>> Biriyani Kabob House | Eat the World Los Angeles

Monday, 11 November 2019

Biriyani Kabob House


A Google Maps search of "Little Bangladesh" will only pull up a four block stretch of 3rd Street between New Hampshire in the east and Alexandria in the west, but any on the ground search will make it clear the neighborhood starts at Vermont and extends well west of Alexandria. More important than the delineation is the feeling on the street and the fact that this has been an important place for the Bangladeshi community since the 1960's.

As with any street in this general area, you will also see signs in Spanish and Korean, but the bright white sign here is the simple advertisement for a simple place. Enter via 3rd Street or the mini mall's tiny parking lot to find a workaday dining room and order at the counter. A very long menu for such a small place greets diners, as do specials on bright TVs, which may actually be to its detriment as it becomes overwhelming and may steer folks away from what the shop does best.

As might be determined from the name, biriyani is the absolute star here and nothing like some of the dishes labeled as such around town. There are too many instances of spiced rice and meat dishes getting this name, but kacchi biriyani (here spelled kachey) needs a long cooking process, the meat and the rice must slow cook together. This type of preparation requires someone with extraordinary attention to detail to make sure the meat is cooked just right.

Kachey lamb biriyani ($9.95, above) is excellent. The spices and aromatics pour out of the basmati rice when the plate is placed in front of you. It is a marvel how well everything is cooked together, at this price point in Los Angeles there might not be a better version.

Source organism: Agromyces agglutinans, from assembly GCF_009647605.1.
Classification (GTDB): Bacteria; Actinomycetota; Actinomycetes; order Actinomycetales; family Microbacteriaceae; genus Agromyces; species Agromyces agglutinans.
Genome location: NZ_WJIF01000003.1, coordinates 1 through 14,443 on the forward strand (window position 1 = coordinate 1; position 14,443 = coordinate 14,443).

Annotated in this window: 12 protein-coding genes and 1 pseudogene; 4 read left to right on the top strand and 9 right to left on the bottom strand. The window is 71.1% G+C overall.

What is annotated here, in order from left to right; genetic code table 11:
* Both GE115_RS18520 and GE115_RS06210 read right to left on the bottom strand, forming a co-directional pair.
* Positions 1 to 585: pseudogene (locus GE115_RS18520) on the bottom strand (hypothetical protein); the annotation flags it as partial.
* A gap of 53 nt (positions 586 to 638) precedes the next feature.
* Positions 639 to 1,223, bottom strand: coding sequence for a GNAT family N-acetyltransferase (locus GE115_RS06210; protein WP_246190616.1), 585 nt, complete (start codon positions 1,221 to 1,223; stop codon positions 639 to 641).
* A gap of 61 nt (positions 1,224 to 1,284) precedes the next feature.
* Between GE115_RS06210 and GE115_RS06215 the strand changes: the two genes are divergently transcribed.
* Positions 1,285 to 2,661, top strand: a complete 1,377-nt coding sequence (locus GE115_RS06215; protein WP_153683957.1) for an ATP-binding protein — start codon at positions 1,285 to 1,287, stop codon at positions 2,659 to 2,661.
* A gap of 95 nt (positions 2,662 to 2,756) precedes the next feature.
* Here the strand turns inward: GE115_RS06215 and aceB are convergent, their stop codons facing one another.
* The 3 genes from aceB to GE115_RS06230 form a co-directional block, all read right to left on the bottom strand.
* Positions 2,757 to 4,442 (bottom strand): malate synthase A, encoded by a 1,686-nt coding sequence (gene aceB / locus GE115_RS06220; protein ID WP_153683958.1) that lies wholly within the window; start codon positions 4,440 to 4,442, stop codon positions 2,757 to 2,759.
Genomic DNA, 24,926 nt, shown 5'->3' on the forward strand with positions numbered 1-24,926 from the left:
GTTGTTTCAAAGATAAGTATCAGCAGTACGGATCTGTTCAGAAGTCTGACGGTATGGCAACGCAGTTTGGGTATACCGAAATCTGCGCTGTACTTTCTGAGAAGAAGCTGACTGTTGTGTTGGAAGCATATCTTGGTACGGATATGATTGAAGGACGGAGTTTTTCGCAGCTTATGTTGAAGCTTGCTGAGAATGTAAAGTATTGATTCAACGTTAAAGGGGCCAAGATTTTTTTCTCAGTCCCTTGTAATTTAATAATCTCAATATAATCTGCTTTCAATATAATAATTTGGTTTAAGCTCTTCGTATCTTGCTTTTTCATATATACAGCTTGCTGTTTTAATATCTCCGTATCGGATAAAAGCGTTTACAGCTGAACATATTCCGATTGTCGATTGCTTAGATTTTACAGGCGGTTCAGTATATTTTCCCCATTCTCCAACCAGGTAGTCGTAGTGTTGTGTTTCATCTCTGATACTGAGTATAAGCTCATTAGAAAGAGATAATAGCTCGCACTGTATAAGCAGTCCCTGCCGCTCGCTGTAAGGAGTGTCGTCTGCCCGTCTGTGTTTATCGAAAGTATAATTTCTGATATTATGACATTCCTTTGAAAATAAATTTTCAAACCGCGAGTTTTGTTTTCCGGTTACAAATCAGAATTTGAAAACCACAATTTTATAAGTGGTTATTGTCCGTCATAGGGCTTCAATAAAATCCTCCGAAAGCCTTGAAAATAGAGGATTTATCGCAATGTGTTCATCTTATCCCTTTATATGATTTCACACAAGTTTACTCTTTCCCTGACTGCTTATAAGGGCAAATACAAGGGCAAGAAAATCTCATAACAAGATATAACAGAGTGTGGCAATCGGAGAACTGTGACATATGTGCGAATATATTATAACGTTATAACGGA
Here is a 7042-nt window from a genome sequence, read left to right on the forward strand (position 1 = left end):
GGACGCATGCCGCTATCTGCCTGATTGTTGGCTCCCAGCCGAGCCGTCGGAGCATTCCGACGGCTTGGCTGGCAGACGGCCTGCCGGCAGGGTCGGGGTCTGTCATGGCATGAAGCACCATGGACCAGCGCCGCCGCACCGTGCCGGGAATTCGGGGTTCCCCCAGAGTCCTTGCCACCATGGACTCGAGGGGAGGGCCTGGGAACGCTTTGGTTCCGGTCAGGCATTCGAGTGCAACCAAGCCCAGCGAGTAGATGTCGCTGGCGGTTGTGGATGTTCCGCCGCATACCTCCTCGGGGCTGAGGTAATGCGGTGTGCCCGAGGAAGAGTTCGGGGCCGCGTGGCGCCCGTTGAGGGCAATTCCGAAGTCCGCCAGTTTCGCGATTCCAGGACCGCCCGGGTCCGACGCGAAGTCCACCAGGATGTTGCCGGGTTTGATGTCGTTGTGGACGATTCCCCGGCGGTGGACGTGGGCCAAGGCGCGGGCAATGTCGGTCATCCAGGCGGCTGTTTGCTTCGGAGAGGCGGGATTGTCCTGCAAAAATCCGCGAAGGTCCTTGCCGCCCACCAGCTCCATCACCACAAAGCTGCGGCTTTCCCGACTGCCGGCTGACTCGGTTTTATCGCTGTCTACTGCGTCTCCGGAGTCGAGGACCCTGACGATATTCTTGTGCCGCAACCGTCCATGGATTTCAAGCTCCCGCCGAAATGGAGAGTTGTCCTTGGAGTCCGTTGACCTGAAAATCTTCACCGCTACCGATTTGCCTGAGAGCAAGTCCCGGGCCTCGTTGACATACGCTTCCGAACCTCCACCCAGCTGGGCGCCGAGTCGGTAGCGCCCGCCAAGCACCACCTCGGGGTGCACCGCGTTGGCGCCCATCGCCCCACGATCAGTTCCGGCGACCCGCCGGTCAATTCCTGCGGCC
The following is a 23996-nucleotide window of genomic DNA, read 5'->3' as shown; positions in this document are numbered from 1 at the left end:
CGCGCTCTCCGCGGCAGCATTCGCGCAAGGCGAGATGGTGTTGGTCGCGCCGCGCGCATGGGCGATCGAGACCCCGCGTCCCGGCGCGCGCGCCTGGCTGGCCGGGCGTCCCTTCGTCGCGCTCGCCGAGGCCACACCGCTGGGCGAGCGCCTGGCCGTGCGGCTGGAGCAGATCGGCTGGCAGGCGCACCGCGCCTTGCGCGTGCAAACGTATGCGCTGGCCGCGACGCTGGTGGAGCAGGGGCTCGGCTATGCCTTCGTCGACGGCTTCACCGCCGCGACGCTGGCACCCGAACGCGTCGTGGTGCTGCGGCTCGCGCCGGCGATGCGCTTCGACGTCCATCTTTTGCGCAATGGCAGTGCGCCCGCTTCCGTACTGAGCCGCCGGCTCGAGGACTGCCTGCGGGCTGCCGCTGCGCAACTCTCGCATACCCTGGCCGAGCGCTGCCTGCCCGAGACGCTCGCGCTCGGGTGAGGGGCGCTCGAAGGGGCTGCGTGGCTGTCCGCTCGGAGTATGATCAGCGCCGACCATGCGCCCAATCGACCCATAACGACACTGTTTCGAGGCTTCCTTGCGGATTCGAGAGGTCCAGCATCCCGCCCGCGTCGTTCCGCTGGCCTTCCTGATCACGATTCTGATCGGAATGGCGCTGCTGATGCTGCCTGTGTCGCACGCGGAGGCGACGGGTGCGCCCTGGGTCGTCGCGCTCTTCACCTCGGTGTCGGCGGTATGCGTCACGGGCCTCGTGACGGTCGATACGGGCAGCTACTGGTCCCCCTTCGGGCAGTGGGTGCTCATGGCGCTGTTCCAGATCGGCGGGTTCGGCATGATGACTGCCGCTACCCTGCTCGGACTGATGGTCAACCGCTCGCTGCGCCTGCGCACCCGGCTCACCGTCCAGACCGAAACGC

While obviously not pertaining to the biriyani which takes much longer, a sign on the counter states that everything here is prepared to order fresh. This does not lead to crazy wait times, but be ready to give a few minutes of your time for items like black pepper chicken curry ($12.95, above), which was satisfying if not at the level of the biriyani.

As with most dishes, a choice of basmati rice or naan is given, but this demanded a freshly cooked sheet of their very good naan, a wonderful way to soak up all the oily curry.

Travels in Bangladesh revealed that the people eat a lot more fish than in many other parts of South Asia. This meal was with someone who did not eat other meats, so it was a pleasure to see so many fish options on the menu. Unfortunately the selection of fish tikka masala ($9.95, above), which lives on the "Chef's Special" section of the menu, was ill-advised.

Not only did the fish seem old, but the tikka masala had no life. Even at the most run of the mill Indian takeout joints, tikka masala has some sort of sweetness that is enjoyable in a British way, but here it oddly was almost tasteless.

For those that do not enjoy chicken and lamb, it would probably be wise to stick with the shop's vegetarian options based on this one dish. If you have other experiences, please let others know in the comments.

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